2020 Parallels: Pandemics & Race Movements

A lot of folks have been writing off 2020 for months. And like…fair. It certainly wasn’t what I had in mind when we I was posting a cute “roaring ’20s” photos on January 1st.

But just like nothing magically changed when the clock hit midnight that day, no switch will flip on January 1st of next year, either. So don’t be too quick to wish 2020 away. (Although I hope 2021 comes with a vaccine and a new president.)

In a recent conversation with my pastor, she expressed that “2020 [is] the year that none of us wanted but maybe all of us needed.” 2020 has so much to teach. It is doing so at the unique intersection of two of the biggest events in my life: a pandemic and a mass-reckoning with racial injustice.

If one of these things happened on its own, it would still be a year for the history books. But neither event would have the same impact alone that they have together. It is important that they are happening at the same time.

In the Media

In a video posted on her Instagram, Senator and Vice Presidential Candidate Kamala Harris says “there’s so much about this pandemic that has accelerated what was a problem before.” Like racial inequities in employment and healthcare, for starters. COVID has brought these to the forefront along with the police brutality in the news. And it has given many of us time at home to watch and listen and reflect.

On an episode of the Michelle Obama podcast, one of Michelle’s mentees, a Black woman and former White House employee, shared the following:

I’m trying to process why when I initially saw these videos of the Sandra Blands and the Philando Castiles, why I didn’t feel this same anger and hurt…when I first saw them that I’m feeling now, and I think a lot of that has to do with the pandemic, and the mere fact that I am forced to sit in it and sit with it, whereas before, it was business as usual; you saw it, and you’re like ‘damn, another one,’ and then you kept going. But right now, since everything is at a standstill, I’m processing these things a little bit more in-depth than I ever have before.

Chynna Clayton

As a white woman, much about my processing looks different than Chynna’s. But I, too, would not have my current perspectives without this year’s overlap in events.

A Personal Realization

Earlier in the summer, I was doing some classic white people shit…I was playing a round of golf. My first of the year (and maybe my third ever…I’m new at this).

This was back when the world was first starting to open up again, after we’d all been staying home as much as possible. For several weeks, even going to the grocery store was exhausting, the possibility of COVID lurking around any turn. And at home, when we weren’t actively stressed by the unknown, we were constantly thinking about it and talking about how quickly our lives had changed.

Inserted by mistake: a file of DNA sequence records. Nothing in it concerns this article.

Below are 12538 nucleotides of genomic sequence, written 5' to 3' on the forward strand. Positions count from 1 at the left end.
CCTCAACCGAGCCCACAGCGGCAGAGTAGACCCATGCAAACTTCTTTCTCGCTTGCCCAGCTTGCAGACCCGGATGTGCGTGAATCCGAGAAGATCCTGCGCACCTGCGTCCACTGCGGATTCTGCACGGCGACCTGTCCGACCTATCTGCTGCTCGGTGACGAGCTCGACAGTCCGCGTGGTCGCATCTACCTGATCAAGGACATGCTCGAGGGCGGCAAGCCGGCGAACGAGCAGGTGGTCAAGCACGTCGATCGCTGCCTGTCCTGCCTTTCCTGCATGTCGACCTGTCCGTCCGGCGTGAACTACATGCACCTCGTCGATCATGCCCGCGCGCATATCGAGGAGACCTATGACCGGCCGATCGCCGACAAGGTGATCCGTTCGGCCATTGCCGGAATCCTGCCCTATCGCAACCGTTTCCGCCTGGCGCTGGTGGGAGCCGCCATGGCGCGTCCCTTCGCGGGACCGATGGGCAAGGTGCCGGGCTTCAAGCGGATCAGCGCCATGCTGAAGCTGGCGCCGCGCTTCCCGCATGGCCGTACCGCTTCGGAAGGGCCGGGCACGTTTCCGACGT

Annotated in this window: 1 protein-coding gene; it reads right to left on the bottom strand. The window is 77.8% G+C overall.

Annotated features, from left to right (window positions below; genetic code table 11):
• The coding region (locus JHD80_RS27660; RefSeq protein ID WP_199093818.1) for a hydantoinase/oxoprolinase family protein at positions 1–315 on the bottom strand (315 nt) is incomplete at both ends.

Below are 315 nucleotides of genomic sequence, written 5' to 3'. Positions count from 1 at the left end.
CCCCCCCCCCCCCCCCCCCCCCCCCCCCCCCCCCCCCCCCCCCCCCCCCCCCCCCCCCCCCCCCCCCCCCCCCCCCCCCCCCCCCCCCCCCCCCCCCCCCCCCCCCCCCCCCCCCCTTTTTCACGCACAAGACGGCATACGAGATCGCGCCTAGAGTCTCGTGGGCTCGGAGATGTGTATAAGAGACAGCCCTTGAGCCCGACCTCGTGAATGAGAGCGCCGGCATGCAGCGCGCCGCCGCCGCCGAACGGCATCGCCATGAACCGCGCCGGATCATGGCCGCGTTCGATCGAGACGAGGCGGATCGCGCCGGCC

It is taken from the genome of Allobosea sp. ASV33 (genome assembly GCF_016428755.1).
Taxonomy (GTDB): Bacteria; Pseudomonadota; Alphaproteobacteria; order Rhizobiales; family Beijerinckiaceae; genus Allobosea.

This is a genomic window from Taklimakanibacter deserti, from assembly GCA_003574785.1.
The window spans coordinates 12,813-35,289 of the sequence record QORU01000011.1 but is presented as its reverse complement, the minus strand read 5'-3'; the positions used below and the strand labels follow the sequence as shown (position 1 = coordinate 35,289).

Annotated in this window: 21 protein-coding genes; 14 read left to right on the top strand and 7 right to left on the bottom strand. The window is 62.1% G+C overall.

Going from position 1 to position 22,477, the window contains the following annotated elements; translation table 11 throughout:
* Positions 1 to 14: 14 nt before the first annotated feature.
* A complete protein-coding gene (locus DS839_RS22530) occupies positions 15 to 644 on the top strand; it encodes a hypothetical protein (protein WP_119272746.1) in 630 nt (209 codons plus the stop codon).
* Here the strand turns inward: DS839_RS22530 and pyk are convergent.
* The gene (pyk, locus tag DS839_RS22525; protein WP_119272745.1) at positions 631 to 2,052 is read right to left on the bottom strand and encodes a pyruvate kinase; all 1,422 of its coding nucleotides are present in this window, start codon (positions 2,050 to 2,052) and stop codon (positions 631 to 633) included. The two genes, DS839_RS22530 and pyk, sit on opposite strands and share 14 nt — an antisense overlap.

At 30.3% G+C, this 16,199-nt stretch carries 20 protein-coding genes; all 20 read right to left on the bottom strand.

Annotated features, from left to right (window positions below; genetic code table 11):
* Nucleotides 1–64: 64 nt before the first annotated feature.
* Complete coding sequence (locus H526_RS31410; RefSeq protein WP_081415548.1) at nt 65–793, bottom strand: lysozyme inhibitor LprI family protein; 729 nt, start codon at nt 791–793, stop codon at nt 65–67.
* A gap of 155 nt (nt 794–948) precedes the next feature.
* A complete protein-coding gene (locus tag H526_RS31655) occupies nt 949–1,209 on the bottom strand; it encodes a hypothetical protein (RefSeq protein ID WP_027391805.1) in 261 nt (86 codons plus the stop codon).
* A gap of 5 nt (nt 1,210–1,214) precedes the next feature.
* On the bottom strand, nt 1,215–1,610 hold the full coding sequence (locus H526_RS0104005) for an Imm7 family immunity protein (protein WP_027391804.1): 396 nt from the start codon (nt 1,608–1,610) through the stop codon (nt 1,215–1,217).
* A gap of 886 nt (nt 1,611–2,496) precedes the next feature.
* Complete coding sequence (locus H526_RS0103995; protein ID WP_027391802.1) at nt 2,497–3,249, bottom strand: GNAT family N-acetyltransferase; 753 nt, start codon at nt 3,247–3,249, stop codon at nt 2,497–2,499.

So I finally got outside, saw a coworker in person, and focused on something remedial…hitting a ball toward a hole (slowly but surely). Somewhere around the fifth hole, I realized I hadn’t thought about the pandemic since I took off my mask an hour ago. To my surprise, I had actually relaxed and felt “normal” for a while.

As I sighed in relief, a second realization followed. What I had just experienced was new to me. ‘But I bet people of color experience this all the time.’

I saw COVID everywhere for a few weeks. Black people experienced this on top of seeing oppression everywhere for a lifetime. I fear my family getting sick. A dreamer fears this, and that their family gets deported. I was exhausted at talking about working from home. People of color are exhausted by the ways their work lives have changed, and by explaining microaggressions to their coworkers. I found refuge in a round of golf. Where do they find refuge?

On the same episode of her podcast referenced earlier, Michelle says, “Sometimes we turn off to it, because that’s our break. If I gotta wake up everyday and face the world as it is right now…ugh…sometimes you gotta turn it off just to get through it.”

Michelle also says, “You can’t understand what you don’t know. And when you’re white in this country, you have the luxury of only knowing what you know.”

Before the pandemic, I had the luxury of not knowing the feeling of navigating a world that is not built for my comfort. Now, I and other white people have a point of reference that helps us to understand the experience of people of color a little more.

Call to Reflection

Take a moment to think about how much 2020 has taught you, before it’s even over. Maybe you, too, have had a personal realization or two. Maybe you’ve taken the world up on its offer to educate you on race with documentaries and podcasts and Instagram slide shows. Maybe you’ve decided to learn more about politics and play an active role the upcoming election.

Maybe you have learned how to clear space in your life and say goodbye to “the old” that no longer serves you. Maybe you have learned how to care for yourself in a time that feels really difficult. Maybe you’ve lost a job, or even lost someone to COVID, and you’ve learned about your strength and perseverance.

Whatever you have learned, keep learning, and use what you learn.

To borrow another idea from my pastor: You were made “for just such a time as this” (Esther 4:14). You were made for a year with a pandemic and race movements.

I understand the desire to skip ahead to a time where things are “back to normal.” But things will never go back to how they were in February or in 2019, because 2020 is changing each one of us. I hope it changes us for the better.

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